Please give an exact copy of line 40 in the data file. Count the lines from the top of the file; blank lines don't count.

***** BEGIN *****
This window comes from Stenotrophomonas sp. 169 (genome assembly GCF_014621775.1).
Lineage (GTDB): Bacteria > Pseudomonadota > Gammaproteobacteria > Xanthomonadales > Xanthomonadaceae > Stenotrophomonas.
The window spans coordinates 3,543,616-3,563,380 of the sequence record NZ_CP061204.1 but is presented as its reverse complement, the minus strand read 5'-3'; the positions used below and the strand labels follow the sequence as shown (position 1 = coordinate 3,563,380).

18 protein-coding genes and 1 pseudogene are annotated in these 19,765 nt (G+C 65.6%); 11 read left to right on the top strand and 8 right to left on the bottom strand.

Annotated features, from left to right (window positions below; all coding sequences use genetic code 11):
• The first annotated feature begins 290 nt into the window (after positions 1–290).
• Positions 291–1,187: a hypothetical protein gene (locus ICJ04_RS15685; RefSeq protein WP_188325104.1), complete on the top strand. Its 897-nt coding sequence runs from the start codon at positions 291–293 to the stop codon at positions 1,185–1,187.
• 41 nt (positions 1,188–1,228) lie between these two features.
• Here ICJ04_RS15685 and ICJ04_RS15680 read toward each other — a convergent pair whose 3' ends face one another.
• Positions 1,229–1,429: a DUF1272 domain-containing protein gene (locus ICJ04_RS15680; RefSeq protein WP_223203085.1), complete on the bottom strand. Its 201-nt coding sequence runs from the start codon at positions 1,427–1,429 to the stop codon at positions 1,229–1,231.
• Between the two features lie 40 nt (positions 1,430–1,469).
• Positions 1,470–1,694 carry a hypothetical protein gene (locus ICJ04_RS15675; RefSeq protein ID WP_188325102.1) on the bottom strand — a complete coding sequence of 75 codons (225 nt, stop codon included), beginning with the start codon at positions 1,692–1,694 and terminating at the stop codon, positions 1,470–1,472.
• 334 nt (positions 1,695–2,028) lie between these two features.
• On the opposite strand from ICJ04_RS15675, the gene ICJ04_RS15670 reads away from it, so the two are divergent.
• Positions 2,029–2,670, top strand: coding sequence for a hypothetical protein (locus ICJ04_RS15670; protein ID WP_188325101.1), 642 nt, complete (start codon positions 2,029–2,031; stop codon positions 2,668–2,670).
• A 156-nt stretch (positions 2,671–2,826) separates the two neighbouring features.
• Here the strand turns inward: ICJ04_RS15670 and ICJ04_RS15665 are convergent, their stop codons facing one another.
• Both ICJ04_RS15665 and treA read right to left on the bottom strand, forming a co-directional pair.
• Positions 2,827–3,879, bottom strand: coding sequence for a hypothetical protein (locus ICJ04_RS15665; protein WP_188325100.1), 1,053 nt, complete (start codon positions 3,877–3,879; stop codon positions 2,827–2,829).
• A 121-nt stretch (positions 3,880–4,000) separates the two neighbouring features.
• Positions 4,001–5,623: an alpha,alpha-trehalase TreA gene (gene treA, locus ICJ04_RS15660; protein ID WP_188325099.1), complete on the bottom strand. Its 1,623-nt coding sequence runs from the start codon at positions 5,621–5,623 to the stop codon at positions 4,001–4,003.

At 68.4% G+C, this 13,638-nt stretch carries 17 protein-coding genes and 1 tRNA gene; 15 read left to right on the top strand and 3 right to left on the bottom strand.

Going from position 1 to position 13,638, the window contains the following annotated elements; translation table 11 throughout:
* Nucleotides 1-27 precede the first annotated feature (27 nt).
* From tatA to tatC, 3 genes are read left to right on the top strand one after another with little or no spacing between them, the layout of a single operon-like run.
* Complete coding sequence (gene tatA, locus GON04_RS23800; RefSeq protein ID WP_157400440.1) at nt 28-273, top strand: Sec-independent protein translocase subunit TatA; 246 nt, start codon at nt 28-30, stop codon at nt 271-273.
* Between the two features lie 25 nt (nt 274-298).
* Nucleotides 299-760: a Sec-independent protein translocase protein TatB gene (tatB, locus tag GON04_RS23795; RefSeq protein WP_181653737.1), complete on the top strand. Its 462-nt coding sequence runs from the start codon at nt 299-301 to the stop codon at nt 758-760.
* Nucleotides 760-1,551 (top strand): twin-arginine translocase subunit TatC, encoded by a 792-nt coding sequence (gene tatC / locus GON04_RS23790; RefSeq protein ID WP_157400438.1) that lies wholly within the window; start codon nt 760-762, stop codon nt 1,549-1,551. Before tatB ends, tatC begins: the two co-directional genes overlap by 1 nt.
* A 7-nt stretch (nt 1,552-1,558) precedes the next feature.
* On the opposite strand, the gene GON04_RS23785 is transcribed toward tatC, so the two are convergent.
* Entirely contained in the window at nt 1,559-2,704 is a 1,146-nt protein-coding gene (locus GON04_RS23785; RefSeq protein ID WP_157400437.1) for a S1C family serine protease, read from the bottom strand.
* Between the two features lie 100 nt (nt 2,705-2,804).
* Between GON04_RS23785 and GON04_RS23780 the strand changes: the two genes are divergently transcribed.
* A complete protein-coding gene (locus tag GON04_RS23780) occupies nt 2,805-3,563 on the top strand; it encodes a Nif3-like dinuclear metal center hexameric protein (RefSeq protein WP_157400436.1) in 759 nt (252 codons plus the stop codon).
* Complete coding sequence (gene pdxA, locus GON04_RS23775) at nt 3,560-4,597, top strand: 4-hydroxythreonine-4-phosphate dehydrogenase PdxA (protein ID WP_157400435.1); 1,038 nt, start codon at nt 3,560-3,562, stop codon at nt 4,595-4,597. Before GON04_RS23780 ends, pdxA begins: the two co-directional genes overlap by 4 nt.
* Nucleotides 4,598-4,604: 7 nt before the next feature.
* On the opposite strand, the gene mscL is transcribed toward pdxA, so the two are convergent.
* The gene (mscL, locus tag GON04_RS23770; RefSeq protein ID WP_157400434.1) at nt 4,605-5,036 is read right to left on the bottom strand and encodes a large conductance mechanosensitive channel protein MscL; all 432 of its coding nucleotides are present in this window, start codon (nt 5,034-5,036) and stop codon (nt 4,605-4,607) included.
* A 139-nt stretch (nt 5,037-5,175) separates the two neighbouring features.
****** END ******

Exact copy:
* A 139-nt stretch (nt 5,037-5,175) separates the two neighbouring features.